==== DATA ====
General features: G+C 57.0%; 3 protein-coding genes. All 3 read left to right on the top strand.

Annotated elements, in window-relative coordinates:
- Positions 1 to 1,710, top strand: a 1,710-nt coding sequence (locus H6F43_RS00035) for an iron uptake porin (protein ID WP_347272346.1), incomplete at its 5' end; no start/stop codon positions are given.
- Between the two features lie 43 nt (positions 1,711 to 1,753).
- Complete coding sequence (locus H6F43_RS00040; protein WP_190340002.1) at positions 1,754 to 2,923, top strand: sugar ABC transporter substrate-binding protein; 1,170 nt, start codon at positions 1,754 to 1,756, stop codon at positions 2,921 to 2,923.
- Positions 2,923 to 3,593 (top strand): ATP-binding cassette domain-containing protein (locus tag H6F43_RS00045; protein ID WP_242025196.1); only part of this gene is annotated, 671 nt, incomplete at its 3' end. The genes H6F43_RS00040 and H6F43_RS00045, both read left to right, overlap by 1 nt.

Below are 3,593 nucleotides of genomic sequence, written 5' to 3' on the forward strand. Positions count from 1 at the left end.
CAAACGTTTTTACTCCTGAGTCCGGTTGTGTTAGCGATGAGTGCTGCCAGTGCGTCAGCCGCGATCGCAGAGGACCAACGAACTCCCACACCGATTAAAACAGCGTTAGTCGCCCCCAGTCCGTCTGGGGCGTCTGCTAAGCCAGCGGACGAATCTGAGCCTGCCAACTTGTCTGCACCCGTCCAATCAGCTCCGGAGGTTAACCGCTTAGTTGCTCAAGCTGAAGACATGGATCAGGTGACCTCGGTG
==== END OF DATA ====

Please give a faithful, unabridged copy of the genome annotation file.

General features: G+C 57.0%; 3 protein-coding genes. All 3 read left to right on the top strand.

Annotated elements, in window-relative coordinates:
- Positions 1 to 1,710, top strand: a 1,710-nt coding sequence (locus H6F43_RS00035) for an iron uptake porin (protein ID WP_347272346.1), incomplete at its 5' end; no start/stop codon positions are given.
- Between the two features lie 43 nt (positions 1,711 to 1,753).
- Complete coding sequence (locus H6F43_RS00040; protein WP_190340002.1) at positions 1,754 to 2,923, top strand: sugar ABC transporter substrate-binding protein; 1,170 nt, start codon at positions 1,754 to 1,756, stop codon at positions 2,921 to 2,923.
- Positions 2,923 to 3,593 (top strand): ATP-binding cassette domain-containing protein (locus tag H6F43_RS00045; protein ID WP_242025196.1); only part of this gene is annotated, 671 nt, incomplete at its 3' end. The genes H6F43_RS00040 and H6F43_RS00045, both read left to right, overlap by 1 nt.

Below are 3,593 nucleotides of genomic sequence, written 5' to 3' on the forward strand. Positions count from 1 at the left end.
CAAACGTTTTTACTCCTGAGTCCGGTTGTGTTAGCGATGAGTGCTGCCAGTGCGTCAGCCGCGATCGCAGAGGACCAACGAACTCCCACACCGATTAAAACAGCGTTAGTCGCCCCCAGTCCGTCTGGGGCGTCTGCTAAGCCAGCGGACGAATCTGAGCCTGCCAACTTGTCTGCACCCGTCCAATCAGCTCCGGAGGTTAACCGCTTAGTTGCTCAAGCTGAAGACATGGATCAGGTGACCTCGGTG